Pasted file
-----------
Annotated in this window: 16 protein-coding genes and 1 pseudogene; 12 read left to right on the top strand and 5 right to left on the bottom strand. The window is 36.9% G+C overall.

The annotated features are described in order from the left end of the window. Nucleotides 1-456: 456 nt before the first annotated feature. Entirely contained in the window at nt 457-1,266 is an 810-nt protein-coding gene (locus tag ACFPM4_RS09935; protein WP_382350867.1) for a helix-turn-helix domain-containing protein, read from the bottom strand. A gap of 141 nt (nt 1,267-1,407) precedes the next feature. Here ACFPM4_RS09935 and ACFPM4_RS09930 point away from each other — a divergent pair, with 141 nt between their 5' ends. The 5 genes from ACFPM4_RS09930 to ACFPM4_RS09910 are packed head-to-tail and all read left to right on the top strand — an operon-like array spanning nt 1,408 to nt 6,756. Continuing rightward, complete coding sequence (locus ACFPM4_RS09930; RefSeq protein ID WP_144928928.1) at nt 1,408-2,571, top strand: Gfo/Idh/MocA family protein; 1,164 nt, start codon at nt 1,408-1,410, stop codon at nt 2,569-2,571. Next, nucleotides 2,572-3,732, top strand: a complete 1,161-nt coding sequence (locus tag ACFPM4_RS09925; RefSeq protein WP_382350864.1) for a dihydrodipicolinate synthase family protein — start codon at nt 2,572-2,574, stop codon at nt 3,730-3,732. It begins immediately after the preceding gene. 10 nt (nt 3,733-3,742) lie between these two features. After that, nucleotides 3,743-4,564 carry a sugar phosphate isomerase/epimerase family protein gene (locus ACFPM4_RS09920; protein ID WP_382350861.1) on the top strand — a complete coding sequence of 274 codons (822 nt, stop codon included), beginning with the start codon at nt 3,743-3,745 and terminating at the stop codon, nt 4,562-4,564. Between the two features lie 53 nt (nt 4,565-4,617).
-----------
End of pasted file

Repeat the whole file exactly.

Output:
Annotated in this window: 16 protein-coding genes and 1 pseudogene; 12 read left to right on the top strand and 5 right to left on the bottom strand. The window is 36.9% G+C overall.

The annotated features are described in order from the left end of the window. Nucleotides 1-456: 456 nt before the first annotated feature. Entirely contained in the window at nt 457-1,266 is an 810-nt protein-coding gene (locus tag ACFPM4_RS09935; protein WP_382350867.1) for a helix-turn-helix domain-containing protein, read from the bottom strand. A gap of 141 nt (nt 1,267-1,407) precedes the next feature. Here ACFPM4_RS09935 and ACFPM4_RS09930 point away from each other — a divergent pair, with 141 nt between their 5' ends. The 5 genes from ACFPM4_RS09930 to ACFPM4_RS09910 are packed head-to-tail and all read left to right on the top strand — an operon-like array spanning nt 1,408 to nt 6,756. Continuing rightward, complete coding sequence (locus ACFPM4_RS09930; RefSeq protein ID WP_144928928.1) at nt 1,408-2,571, top strand: Gfo/Idh/MocA family protein; 1,164 nt, start codon at nt 1,408-1,410, stop codon at nt 2,569-2,571. Next, nucleotides 2,572-3,732, top strand: a complete 1,161-nt coding sequence (locus tag ACFPM4_RS09925; RefSeq protein WP_382350864.1) for a dihydrodipicolinate synthase family protein — start codon at nt 2,572-2,574, stop codon at nt 3,730-3,732. It begins immediately after the preceding gene. 10 nt (nt 3,733-3,742) lie between these two features. After that, nucleotides 3,743-4,564 carry a sugar phosphate isomerase/epimerase family protein gene (locus ACFPM4_RS09920; protein ID WP_382350861.1) on the top strand — a complete coding sequence of 274 codons (822 nt, stop codon included), beginning with the start codon at nt 3,743-3,745 and terminating at the stop codon, nt 4,562-4,564. Between the two features lie 53 nt (nt 4,565-4,617).